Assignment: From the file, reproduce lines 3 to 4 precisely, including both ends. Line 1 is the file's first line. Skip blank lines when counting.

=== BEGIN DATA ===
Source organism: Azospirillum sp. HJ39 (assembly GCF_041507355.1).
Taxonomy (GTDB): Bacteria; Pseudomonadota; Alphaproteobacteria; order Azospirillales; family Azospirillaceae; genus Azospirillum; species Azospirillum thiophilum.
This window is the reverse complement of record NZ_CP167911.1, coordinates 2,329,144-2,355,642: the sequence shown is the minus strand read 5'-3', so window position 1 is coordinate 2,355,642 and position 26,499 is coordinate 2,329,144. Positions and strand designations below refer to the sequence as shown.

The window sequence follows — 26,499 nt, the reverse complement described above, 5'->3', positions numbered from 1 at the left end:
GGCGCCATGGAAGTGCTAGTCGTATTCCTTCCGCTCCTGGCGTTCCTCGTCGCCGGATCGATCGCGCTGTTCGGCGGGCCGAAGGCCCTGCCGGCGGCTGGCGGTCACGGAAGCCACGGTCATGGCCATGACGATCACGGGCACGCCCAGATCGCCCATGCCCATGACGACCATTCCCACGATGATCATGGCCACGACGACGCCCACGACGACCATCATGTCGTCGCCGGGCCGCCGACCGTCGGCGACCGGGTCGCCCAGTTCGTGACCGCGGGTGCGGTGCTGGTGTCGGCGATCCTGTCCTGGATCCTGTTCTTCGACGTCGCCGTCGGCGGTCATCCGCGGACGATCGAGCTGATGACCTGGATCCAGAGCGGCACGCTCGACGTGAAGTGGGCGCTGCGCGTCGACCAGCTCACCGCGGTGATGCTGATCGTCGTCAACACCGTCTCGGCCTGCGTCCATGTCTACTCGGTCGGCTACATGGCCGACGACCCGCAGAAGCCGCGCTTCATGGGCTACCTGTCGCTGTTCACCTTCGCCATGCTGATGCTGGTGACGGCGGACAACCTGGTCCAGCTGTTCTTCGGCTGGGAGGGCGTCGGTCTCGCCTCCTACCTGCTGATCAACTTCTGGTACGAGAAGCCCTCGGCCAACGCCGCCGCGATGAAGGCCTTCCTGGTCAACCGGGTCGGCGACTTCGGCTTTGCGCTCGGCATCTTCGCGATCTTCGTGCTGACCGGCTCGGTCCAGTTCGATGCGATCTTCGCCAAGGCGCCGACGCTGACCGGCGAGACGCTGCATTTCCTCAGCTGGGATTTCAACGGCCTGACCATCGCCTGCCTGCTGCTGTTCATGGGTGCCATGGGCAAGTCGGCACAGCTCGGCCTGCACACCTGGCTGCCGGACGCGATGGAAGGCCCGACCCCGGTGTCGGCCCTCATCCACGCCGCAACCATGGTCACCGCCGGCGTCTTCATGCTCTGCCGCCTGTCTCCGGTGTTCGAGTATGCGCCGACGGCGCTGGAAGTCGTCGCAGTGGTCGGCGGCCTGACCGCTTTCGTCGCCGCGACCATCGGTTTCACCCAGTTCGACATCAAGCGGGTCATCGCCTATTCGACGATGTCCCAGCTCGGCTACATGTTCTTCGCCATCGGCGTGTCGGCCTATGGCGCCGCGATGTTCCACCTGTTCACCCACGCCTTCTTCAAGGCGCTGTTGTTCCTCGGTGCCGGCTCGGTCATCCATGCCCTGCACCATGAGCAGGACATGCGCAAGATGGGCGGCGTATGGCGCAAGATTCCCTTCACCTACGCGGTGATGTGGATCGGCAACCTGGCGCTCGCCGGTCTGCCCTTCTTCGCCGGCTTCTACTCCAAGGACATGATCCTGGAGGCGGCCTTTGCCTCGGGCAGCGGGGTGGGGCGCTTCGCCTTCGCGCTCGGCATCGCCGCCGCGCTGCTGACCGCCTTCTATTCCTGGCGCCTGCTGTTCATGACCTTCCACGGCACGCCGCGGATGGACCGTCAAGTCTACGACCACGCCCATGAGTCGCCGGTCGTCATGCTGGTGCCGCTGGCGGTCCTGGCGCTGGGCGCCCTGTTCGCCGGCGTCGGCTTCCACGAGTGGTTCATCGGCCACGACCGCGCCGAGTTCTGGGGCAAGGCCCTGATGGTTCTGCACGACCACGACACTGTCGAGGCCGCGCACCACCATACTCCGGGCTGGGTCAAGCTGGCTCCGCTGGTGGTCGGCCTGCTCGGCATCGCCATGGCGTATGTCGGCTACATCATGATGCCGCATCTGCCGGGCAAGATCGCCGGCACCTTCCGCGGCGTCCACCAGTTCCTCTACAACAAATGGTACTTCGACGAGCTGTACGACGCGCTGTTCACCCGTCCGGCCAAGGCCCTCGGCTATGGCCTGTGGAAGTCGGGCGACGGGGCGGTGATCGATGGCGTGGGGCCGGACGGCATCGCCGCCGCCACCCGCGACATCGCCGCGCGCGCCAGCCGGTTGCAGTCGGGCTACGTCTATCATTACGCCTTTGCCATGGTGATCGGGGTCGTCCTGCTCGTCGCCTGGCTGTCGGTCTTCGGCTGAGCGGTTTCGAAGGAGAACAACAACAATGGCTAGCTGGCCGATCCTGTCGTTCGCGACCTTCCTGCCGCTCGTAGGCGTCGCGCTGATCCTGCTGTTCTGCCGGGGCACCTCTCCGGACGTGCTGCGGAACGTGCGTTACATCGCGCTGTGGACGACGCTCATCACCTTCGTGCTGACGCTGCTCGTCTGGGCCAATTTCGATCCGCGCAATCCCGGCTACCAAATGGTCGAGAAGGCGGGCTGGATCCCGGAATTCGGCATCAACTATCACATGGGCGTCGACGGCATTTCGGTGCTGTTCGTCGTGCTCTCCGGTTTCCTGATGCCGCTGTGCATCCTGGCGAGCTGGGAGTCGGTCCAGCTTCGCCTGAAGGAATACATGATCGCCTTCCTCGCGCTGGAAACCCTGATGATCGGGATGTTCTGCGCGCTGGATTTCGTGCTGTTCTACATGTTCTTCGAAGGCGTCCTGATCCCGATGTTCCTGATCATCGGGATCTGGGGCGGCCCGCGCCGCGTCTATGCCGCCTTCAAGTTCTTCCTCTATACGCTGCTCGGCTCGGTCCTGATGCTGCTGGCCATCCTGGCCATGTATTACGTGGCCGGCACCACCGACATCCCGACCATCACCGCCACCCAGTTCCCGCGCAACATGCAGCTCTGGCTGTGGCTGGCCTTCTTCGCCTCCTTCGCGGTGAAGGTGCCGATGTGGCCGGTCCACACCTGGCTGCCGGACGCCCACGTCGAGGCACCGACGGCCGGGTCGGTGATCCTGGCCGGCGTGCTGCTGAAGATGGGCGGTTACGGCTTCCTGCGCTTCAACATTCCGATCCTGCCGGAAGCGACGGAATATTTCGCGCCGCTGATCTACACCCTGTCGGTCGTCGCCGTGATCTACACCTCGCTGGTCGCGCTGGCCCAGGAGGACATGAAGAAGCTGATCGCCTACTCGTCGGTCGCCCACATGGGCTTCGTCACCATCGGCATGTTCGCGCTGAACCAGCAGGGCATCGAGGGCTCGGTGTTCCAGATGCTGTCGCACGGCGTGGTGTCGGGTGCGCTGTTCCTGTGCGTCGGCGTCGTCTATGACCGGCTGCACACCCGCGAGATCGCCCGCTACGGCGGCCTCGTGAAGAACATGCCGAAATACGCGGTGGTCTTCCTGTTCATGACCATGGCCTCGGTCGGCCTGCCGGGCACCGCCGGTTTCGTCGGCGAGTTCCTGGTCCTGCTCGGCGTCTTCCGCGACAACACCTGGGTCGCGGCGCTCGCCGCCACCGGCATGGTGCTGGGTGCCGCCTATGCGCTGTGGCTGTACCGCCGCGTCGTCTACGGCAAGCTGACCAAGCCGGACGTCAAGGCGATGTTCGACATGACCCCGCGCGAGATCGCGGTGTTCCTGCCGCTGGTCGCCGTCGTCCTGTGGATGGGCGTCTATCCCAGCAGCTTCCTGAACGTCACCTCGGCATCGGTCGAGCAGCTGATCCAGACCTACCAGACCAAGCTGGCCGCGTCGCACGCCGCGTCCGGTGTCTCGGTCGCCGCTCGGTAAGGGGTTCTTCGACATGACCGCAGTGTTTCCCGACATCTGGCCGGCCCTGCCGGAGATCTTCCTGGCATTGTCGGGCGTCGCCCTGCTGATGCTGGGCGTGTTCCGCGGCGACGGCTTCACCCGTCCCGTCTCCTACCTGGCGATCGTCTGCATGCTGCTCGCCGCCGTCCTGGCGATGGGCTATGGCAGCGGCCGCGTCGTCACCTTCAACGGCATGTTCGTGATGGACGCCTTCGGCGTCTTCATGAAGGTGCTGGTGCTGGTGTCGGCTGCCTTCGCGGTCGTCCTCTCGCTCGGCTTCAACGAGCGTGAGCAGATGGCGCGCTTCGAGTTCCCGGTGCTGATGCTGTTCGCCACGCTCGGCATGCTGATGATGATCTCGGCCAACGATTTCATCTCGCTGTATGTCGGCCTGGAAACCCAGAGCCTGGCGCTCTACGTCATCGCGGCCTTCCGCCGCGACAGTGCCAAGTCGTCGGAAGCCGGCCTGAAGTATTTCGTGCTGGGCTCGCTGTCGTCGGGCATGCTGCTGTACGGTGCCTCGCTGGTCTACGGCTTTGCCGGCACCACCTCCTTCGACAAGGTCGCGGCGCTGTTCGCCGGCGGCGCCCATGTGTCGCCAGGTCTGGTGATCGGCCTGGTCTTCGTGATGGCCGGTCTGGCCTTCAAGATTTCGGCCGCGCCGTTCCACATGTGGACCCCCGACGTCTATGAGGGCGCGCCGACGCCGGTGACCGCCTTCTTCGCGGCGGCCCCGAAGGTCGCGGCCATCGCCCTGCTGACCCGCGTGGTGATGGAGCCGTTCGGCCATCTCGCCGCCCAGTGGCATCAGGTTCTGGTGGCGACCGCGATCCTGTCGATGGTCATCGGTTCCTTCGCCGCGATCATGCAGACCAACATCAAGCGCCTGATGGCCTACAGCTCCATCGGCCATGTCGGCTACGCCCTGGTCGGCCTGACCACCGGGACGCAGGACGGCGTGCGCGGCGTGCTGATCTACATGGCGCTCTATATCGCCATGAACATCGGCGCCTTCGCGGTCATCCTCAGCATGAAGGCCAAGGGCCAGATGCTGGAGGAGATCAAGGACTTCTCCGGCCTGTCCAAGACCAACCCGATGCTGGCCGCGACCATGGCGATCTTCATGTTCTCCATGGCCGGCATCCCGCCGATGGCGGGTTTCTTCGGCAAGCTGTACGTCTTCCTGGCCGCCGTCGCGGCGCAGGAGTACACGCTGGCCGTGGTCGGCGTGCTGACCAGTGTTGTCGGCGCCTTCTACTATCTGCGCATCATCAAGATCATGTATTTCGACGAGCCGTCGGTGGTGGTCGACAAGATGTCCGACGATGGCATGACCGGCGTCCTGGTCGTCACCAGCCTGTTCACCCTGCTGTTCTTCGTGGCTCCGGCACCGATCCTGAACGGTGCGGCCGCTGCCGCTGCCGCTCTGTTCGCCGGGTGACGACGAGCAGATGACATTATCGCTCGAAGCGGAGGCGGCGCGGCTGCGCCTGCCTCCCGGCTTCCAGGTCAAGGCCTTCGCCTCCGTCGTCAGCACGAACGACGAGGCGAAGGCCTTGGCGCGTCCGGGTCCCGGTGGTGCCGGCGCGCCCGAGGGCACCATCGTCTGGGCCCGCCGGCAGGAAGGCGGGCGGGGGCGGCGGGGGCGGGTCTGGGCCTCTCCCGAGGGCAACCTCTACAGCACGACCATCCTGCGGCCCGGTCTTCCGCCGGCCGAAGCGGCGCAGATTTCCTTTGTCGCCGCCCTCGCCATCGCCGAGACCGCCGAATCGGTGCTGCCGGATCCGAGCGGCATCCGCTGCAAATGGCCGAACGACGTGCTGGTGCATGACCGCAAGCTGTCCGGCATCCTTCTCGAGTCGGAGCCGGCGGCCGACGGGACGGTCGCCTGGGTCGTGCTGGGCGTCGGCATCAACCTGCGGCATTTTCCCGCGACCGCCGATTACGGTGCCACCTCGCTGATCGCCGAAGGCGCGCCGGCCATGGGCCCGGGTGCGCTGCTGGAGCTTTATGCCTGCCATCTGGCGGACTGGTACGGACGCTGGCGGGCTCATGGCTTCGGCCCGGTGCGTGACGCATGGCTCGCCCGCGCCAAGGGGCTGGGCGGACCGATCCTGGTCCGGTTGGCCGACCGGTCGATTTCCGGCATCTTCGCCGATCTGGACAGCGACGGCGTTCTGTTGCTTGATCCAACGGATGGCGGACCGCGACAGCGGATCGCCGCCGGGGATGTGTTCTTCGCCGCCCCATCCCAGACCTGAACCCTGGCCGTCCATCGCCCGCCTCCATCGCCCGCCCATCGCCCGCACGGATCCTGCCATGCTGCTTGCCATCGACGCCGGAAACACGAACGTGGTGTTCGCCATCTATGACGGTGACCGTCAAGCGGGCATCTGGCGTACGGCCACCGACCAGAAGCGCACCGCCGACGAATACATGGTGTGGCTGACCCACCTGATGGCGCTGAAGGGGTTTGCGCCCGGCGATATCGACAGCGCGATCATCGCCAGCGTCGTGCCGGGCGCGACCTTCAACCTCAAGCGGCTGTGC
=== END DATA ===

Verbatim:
This window is the reverse complement of record NZ_CP167911.1, coordinates 2,329,144-2,355,642: the sequence shown is the minus strand read 5'-3', so window position 1 is coordinate 2,355,642 and position 26,499 is coordinate 2,329,144. Positions and strand designations below refer to the sequence as shown.

The window sequence follows — 26,499 nt, the reverse complement described above, 5'->3', positions numbered from 1 at the left end: